Did Mark Lanegan co-write Nirvana's Something In The Way on Nevermind?

Two separate images of Kurt Cobain and Mark Lanegan performing onstage
(Image credit: Kevin Mazur/WireImage and Ebet Roberts/Getty Images)

It's no revelation that the late Mark Lanegan and Kurt Cobain were friends, with a deep respect for each other as musicians. There were plans to take that further in a musical project before Cobain's death in 1994, but a new book suggests their collaboration had already extended to a previously unknown level; Lanegan may have co-writtien a song on Nirvana's breakthrough album Nevermind.

Mark Lanegan's former Queens Of The Stone Age bandmate Nick Olivieri claims in Greg Prato's forthcoming book, 'Lanegan' that the Screaming Trees frontman helped write lyrics for the song alongside Cobain, but was uncredited.

It was a returned favour of sorts for Cobain contributing guitar and vocals to Lanegan's 1990 debut solo album.

“Mark said he wrote some lyrics on Something in the Way with Kurt on Nevermind,” Oliveri tells Prato in the book. “But Kurt had played on some of Mark’s solo stuff, The Winding Sheet. So, instead of getting paid, they just did this thing where, ‘Hey man, I added a lyric on your song and you added a lyric on my song. 

"Let’s just call it even. Whatever happens, happens.’ Little did Mark know, if he would have had publishing on Something In The Way on Nevermind, he would have had a lot of money," adds Olivieri. "I remember him kicking himself in the butt a little bit about that – ‘If I had that ‘Something in the Way’ publishing…””

The two musicians shared a love of blues musician Leadbelly – whose song Where Did You Sleep Last Night? would be immortalised by Nirvana as the closer for their 1993 MTV Unplugged performance. But the duo had already recorded their own take on it before then for The Winding Sheet with Cobain contributing guitar and his Nirvana bandmate Krist Novoselic tracking bass. Cobain also appears on the Lanegan original Down In The Dark from the same album, contributing vocal parts. 

I remember Courtney leaving me a letter saying, 'Kurt loved you as a big brother and would have wanted you to live. The world needs you to live'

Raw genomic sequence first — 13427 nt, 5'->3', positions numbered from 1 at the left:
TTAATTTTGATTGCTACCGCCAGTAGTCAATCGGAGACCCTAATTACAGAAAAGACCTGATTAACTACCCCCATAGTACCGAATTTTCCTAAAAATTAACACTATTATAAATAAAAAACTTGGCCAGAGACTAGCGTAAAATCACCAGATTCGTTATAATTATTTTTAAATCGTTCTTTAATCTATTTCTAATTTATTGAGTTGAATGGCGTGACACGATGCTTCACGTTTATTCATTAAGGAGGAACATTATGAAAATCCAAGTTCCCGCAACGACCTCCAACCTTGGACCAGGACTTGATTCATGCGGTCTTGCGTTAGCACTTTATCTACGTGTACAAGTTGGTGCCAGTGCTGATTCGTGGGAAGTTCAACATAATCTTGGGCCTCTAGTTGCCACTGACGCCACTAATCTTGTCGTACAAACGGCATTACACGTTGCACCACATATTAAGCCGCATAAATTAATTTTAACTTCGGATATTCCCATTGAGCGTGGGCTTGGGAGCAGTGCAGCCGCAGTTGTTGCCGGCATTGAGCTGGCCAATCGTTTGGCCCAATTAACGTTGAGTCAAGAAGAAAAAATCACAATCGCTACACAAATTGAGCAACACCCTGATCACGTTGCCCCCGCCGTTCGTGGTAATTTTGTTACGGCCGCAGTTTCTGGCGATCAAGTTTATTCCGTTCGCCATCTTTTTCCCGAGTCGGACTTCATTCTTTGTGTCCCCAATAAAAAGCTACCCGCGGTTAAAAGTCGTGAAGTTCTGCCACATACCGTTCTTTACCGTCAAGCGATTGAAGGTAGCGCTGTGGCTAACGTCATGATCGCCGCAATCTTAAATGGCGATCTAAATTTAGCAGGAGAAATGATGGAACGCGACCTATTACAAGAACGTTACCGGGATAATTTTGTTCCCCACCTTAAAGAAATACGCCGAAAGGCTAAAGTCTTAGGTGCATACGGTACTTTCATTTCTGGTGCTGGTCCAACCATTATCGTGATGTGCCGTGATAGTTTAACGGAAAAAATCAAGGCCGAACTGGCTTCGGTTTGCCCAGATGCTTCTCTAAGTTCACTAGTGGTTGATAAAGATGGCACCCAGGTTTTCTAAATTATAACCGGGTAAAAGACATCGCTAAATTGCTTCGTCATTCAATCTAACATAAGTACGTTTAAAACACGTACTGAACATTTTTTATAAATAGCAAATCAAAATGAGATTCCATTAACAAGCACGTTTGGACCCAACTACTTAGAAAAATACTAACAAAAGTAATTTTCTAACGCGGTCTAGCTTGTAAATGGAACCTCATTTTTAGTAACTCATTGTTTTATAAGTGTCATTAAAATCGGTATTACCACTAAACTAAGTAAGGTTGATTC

I had failed him when he needed me most

Following Cobain's death, Courtney Love maintained a connection with Lanegan – proactively pushing him to go to rehab, a move that eventually saved his life, according to Lanegan himself in his own 2020 memoir Sing Backwards And Weep. 

"She was directly involved in saving my life," Lanegan told Rolling Stone in an interview about the book in 2020. I had to write about that." Love would end up paying for Lanegan's stay at a rehab facility, even providing him with clothing over the months he was there.

"I remember Courtney leaving me a letter saying, 'Kurt loved you as a big brother and would have wanted you to live. The world needs you to live', he told Rolling Stone. "That was powerful because I hadn’t done any good for anybody in years. Also, I had failed him when he needed me most. I owe her a great, great debt that I can never repay. But I also owe a lot of people that same debt. I always had done the most incredibly shitty things and had the most incredible love from people that I barely knew who have saved me."

The failure Lanegan alludes to is the phonecall Cobain reportedly tried to make to Lanegan sometime before he committed suicide on 5 April 1994. Lanegan didn't answer and spoke openly of the guilt he carried with him in the book.

That may explain Lanegan's actions regarding  the other Nirvana revelation in Prato's book; the singer and his band The Screaming Trees were allegedly offered the unreleased Nirvana song You Know You're Right to record by Love. 

Screaming Trees guitarist Gary Lee Conner recalls in the book that the band went as afar as to learn the song ahead of a potential recording but Lanegan couldn't face singing the lyrics and the idea run aground. Nirvana's version of You Know You're Right, recorded on 30 January 1994 in Seattle and produced by Adam Kaspar, would eventually see the light of day on the 2002 compilation, Nirvana. 


Rob Laing
Guitars Editor, MusicRadar

I'm the Guitars Editor for MusicRadar, handling news, reviews, features, tuition, advice for the strings side of the site and everything in between. Before MusicRadar I worked on guitar magazines for 15 years, including Editor of Total Guitar in the UK. When I'm not rejigging pedalboards I'm usually thinking about rejigging pedalboards.